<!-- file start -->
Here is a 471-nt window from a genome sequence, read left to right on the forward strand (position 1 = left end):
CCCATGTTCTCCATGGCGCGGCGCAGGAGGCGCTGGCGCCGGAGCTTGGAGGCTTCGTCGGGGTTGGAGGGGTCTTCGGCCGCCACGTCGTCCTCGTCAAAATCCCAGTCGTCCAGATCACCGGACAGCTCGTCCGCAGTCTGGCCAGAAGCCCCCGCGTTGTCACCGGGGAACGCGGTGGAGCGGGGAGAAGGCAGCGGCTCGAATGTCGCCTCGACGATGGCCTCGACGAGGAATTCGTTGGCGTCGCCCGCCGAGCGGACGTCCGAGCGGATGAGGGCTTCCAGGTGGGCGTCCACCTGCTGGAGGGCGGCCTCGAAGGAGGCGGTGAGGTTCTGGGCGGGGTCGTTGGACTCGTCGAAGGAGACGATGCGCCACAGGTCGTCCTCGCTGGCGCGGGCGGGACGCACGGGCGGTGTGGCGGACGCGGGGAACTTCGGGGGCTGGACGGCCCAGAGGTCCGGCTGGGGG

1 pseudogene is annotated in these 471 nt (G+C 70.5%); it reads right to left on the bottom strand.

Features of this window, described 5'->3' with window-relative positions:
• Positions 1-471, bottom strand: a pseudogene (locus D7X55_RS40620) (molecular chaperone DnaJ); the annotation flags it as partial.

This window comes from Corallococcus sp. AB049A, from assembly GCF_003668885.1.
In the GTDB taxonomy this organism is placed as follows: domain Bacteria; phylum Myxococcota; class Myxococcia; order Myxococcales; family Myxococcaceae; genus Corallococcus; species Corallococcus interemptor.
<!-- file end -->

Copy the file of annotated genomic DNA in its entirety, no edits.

Here is a 471-nt window from a genome sequence, read left to right on the forward strand (position 1 = left end):
CCCATGTTCTCCATGGCGCGGCGCAGGAGGCGCTGGCGCCGGAGCTTGGAGGCTTCGTCGGGGTTGGAGGGGTCTTCGGCCGCCACGTCGTCCTCGTCAAAATCCCAGTCGTCCAGATCACCGGACAGCTCGTCCGCAGTCTGGCCAGAAGCCCCCGCGTTGTCACCGGGGAACGCGGTGGAGCGGGGAGAAGGCAGCGGCTCGAATGTCGCCTCGACGATGGCCTCGACGAGGAATTCGTTGGCGTCGCCCGCCGAGCGGACGTCCGAGCGGATGAGGGCTTCCAGGTGGGCGTCCACCTGCTGGAGGGCGGCCTCGAAGGAGGCGGTGAGGTTCTGGGCGGGGTCGTTGGACTCGTCGAAGGAGACGATGCGCCACAGGTCGTCCTCGCTGGCGCGGGCGGGACGCACGGGCGGTGTGGCGGACGCGGGGAACTTCGGGGGCTGGACGGCCCAGAGGTCCGGCTGGGGG

1 pseudogene is annotated in these 471 nt (G+C 70.5%); it reads right to left on the bottom strand.

Features of this window, described 5'->3' with window-relative positions:
• Positions 1-471, bottom strand: a pseudogene (locus D7X55_RS40620) (molecular chaperone DnaJ); the annotation flags it as partial.

This window comes from Corallococcus sp. AB049A, from assembly GCF_003668885.1.
In the GTDB taxonomy this organism is placed as follows: domain Bacteria; phylum Myxococcota; class Myxococcia; order Myxococcales; family Myxococcaceae; genus Corallococcus; species Corallococcus interemptor.